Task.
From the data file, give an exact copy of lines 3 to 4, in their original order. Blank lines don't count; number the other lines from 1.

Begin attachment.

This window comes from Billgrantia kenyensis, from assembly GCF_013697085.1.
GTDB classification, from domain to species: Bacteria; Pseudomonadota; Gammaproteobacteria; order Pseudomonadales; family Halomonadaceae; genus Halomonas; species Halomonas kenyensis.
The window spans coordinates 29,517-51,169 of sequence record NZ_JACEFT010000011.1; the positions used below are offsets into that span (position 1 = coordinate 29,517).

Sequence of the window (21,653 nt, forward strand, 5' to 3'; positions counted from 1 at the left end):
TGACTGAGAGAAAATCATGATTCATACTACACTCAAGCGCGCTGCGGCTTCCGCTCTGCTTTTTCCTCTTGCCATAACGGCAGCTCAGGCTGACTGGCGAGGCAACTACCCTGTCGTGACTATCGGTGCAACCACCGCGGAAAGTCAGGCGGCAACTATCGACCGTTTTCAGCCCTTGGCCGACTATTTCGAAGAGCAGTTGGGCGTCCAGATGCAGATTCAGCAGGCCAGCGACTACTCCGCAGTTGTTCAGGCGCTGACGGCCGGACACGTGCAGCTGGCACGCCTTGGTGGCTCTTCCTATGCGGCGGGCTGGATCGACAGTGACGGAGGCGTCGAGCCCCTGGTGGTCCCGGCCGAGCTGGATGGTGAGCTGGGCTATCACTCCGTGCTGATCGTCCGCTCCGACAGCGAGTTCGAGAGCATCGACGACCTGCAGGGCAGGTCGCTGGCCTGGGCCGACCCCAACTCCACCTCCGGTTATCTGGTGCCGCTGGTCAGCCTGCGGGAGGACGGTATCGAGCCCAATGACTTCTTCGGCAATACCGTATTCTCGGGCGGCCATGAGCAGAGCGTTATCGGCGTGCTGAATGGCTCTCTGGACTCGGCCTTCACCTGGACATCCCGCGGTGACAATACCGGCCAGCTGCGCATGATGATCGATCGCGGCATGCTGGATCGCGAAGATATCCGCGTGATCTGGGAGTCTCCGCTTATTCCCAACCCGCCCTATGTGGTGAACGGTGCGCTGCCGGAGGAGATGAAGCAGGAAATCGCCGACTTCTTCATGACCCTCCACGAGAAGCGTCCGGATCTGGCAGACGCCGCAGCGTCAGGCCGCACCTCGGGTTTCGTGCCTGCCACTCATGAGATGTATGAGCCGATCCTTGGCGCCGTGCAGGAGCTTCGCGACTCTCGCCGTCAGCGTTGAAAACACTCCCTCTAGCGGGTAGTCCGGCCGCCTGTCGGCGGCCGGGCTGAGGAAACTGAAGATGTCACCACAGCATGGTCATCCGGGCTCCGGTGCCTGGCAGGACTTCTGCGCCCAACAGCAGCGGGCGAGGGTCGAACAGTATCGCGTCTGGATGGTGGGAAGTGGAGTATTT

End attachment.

The window spans coordinates 29,517-51,169 of sequence record NZ_JACEFT010000011.1; the positions used below are offsets into that span (position 1 = coordinate 29,517).

Sequence of the window (21,653 nt, forward strand, 5' to 3'; positions counted from 1 at the left end):